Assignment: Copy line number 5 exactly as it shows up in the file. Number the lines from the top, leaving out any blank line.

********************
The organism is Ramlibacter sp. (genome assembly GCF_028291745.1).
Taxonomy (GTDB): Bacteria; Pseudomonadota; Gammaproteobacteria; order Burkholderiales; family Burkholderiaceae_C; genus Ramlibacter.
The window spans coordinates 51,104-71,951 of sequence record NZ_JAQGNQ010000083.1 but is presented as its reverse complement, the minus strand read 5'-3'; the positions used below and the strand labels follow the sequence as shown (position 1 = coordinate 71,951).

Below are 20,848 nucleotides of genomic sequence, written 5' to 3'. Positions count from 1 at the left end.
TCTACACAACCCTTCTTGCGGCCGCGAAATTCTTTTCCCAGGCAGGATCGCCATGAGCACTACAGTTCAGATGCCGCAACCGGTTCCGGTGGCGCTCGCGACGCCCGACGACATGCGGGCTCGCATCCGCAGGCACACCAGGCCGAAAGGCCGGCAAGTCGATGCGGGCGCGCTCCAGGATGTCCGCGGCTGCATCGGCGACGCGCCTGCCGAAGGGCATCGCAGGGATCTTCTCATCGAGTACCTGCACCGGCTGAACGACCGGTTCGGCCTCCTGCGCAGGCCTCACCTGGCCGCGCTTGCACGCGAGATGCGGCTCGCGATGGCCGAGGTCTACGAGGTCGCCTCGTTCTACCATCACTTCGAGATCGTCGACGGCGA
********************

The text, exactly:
TCTACACAACCCTTCTTGCGGCCGCGAAATTCTTTTCCCAGGCAGGATCGCCATGAGCACTACAGTTCAGATGCCGCAACCGGTTCCGGTGGCGCTCGCGACGCCCGACGACATGCGGGCTCGCATCCGCAGGCACACCAGGCCGAAAGGCCGGCAAGTCGATGCGGGCGCGCTCCAGGATGTCCGCGGCTGCATCGGCGACGCGCCTGCCGAAGGGCATCGCAGGGATCTTCTCATCGAGTACCTGCACCGGCTGAACGACCGGTTCGGCCTCCTGCGCAGGCCTCACCTGGCCGCGCTTGCACGCGAGATGCGGCTCGCGATGGCCGAGGTCTACGAGGTCGCCTCGTTCTACCATCACTTCGAGATCGTCGACGGCGA